Papias of Hierapolis

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Papias (Greek: Παπίας), Bishop of Hierapolis[1] (modern Pamukkale[2], Turkey), was a 2nd century bishop of the early Church, who published an "Exposition of the Sayings of the Lord"[3] (Greek κυριακῶν λογίων ἐξηγήσις — Kyriakôn logiôn exêgêsis) in five volumes. This work is lost but survives in fragments quoted by Irenaeus of Lyons (d. 202) and Eusebius of Caesarea (d. 339).

His interpretations would have been a prime early authority in the exegesis of the sayings of Jesus, some of which are recorded in the Gospel of Matthew and the Gospel of Luke, however the book has not survived and is known only through fragments quoted by later writers; Irenaeus of Lyons's (d. 202) Against Heresies and later by Eusebius of Caesarea (d. 339) in Ecclesiastical History, the earliest surviving history of the early Church.

One of these fragments, quoted by Eusebius in his History of the Church (Book III, chapter 39), reads:

But I shall not be unwilling to put down, along with my interpretations, whatsoever instructions I received with care at any time from the elders, and stored up with care in my memory, assuring you at the same time of their truth. For I did not, like the multitude, take pleasure in those who spoke much, but in those who taught the truth; nor in those who related strange commandments, but in those who rehearsed the commandments given by the Lord to faith, and proceeding from truth itself. If, then, any one who had attended on the elders came, I asked minutely after their sayings,--what Andrew or Peter said, or what was said by Philip, or by Thomas, or by James, or by John, or by Matthew, or by any other of the Lord's disciples: which things Aristion and the presbyter John, the disciples of the Lord, say. For I imagined that what was to be got from books was not so profitable to me as what came from the living and abiding voice.[4]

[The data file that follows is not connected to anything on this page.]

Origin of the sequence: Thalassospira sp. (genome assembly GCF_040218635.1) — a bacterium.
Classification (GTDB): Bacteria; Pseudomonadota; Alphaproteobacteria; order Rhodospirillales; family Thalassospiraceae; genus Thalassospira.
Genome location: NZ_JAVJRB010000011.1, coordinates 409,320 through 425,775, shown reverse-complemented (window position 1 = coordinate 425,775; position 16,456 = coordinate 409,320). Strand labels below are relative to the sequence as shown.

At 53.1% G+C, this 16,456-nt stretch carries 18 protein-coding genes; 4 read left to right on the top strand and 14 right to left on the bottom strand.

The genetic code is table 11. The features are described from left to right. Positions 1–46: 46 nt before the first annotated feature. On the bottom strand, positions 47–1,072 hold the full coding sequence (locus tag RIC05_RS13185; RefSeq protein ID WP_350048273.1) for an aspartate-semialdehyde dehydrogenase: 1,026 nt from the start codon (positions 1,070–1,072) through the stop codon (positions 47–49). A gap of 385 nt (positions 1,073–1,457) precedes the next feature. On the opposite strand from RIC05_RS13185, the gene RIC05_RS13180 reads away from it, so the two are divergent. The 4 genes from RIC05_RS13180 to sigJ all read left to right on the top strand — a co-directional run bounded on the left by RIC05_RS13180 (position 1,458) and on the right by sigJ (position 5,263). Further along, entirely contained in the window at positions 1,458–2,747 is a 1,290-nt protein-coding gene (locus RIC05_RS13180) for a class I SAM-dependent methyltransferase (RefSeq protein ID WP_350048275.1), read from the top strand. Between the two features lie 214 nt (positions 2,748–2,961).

References

  1. Eusebius of Caesarea calls him "Bishop of Hierapolis"
  2. Pamukkale is 22km from Laodicea and near Colossae (see Col. 4:13), in the Lycus river valley in Phrygia, Asia Minor and is not to be confused with Hierapolis of Syria.
  3. http://www.ccel.org/ccel/schaff/anf01.vii.html
  4. http://www.newadvent.org/fathers/250103.htm
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